Scientists have laser-cooled antimatter

Swansea University physicists, as leading members of the ALPHA collaboration at CERN, have demonstrated laser cooling of antihydrogen atoms for the first time. The groundbreaking achievement produces colder antimatter than ever before and enables an entirely new class of experiments, helping scientists learn more about antimatter in future.

In a paper published today in Nature, the collaboration reports that the temperature of antihydrogen atoms trapped inside a magnetic bottle is reduced when the atoms scatter light from an ultraviolet laser beam, slowing the atoms down and reducing the space they occupy in the bottle — both vital aspects of future more detailed studies of the properties of antimatter.

In addition to showing that the energy of the antihydrogen atoms was decreased, the physicists also found a reduction in the range of wavelengths that the cold atoms can absorb or emit light on, so the spectral line (or colour band) is narrowed due to the reduced motion.

This latter effect is of particular interest, as it will allow a more precise determination of the spectrum which in turn reveals the internal structure of the antihydrogen atoms.

Antimatter is a necessity in the most successful quantum mechanical models of particle physics. It became available in the laboratory nearly a century ago with the discovery of the positively charged positron, the antimatter counterpart of the negatively charged electron.

When matter and antimatter come together annihilation occurs; a striking effect wherein the original particles disappear. Annihilation can be observed in the laboratory and is even used in medical diagnostic techniques such as positron emission tomography (PET) scans. However, antimatter presents a conundrum. An equal amount of antimatter and matter formed in the Big Bang, but this symmetry is not preserved today as antimatter seems to be virtually absent from the visible universe.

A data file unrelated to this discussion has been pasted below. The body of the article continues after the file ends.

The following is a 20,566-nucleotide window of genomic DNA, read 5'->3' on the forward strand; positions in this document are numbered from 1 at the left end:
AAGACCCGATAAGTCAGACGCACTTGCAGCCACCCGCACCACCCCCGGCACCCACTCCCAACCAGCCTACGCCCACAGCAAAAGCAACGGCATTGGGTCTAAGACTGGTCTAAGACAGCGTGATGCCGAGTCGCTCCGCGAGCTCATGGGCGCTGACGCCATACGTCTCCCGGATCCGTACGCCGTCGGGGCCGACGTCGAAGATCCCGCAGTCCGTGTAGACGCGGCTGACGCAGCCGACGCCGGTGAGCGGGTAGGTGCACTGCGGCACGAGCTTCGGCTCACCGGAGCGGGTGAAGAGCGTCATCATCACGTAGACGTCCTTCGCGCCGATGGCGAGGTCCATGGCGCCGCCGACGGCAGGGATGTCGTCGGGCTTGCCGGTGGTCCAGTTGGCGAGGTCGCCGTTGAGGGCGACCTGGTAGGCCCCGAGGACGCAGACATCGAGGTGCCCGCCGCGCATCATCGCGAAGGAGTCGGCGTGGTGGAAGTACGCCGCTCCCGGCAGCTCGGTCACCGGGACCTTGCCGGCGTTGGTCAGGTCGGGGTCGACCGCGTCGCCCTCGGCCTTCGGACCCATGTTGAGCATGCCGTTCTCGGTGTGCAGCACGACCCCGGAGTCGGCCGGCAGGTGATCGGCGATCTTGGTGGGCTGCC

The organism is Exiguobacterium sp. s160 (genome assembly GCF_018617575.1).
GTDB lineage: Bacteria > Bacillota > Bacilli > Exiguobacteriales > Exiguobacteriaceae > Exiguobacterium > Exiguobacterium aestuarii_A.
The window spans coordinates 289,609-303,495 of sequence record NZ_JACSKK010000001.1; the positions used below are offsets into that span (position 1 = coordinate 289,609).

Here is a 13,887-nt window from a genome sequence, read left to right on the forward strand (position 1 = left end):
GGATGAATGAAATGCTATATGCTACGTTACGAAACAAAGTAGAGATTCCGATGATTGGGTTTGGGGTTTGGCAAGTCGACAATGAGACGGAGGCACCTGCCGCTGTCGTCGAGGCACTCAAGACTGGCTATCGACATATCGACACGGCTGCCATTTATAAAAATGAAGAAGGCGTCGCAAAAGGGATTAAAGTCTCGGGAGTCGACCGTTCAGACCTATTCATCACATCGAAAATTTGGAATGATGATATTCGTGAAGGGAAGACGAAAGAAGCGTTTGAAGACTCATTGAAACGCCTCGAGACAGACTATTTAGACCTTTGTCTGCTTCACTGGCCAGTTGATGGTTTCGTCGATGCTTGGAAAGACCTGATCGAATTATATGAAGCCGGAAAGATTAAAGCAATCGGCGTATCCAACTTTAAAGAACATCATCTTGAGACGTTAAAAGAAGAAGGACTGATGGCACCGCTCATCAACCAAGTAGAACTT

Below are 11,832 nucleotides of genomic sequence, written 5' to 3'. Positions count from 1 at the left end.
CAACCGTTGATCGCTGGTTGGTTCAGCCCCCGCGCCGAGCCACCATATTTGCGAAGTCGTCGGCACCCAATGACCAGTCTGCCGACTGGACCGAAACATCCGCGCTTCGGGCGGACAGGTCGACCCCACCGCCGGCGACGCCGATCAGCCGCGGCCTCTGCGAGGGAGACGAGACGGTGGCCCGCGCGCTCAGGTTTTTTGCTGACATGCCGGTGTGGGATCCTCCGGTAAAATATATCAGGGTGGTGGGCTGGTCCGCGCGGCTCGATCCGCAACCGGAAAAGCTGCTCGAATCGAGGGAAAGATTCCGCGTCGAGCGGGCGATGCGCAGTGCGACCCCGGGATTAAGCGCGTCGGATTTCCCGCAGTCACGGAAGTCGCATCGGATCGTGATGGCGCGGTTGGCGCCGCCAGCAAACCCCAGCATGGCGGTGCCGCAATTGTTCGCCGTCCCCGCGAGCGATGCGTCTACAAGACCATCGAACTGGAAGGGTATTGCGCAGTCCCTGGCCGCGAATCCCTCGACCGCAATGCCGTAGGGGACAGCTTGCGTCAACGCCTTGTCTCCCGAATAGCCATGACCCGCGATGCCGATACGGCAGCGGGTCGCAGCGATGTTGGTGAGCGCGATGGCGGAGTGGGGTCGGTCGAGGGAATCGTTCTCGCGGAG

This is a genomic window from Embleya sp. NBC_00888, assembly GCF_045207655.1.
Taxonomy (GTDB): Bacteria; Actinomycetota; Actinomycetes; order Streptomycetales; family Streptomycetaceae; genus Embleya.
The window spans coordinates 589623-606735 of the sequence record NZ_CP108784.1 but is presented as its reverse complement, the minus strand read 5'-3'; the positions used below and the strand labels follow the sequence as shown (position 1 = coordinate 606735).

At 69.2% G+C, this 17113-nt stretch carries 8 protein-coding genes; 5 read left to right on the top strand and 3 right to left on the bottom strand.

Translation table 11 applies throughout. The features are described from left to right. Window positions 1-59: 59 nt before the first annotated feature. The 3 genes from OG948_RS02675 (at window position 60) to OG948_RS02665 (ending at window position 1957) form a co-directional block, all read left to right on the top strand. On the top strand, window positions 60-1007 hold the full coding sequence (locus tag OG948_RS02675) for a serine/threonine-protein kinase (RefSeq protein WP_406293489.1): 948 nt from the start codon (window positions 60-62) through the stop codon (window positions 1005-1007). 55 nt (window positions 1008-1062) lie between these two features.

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Swansea University’s Professor Niels Madsen, who was responsible for the experimental run, said: “Since there is no antihydrogen around, we have to make it in the lab at CERN. It’s a remarkable feat that we can now also laser-cool antihydrogen and make a very precise spectroscopic measurement, all in less than a single day. Only two years ago, the spectroscopy alone would take ten weeks. Our goal is to investigate if the properties of our antihydrogen match those of ordinary hydrogen as expected by symmetry. A difference, however small, could help explain the some of the deep questions surrounding antimatter.”

Professor Eriksson, who was responsible for the spectroscopy lasers involved in the study, said: “This spectacular result takes antihydrogen research to the next level, as the improved precision that laser cooling brings puts us in contention with experiments on normal matter. This is a tall order since the spectrum of hydrogen that we compare with has been measured with a staggering precision of fifteen digits. We are already upgrading our experiment to meet the challenge!”

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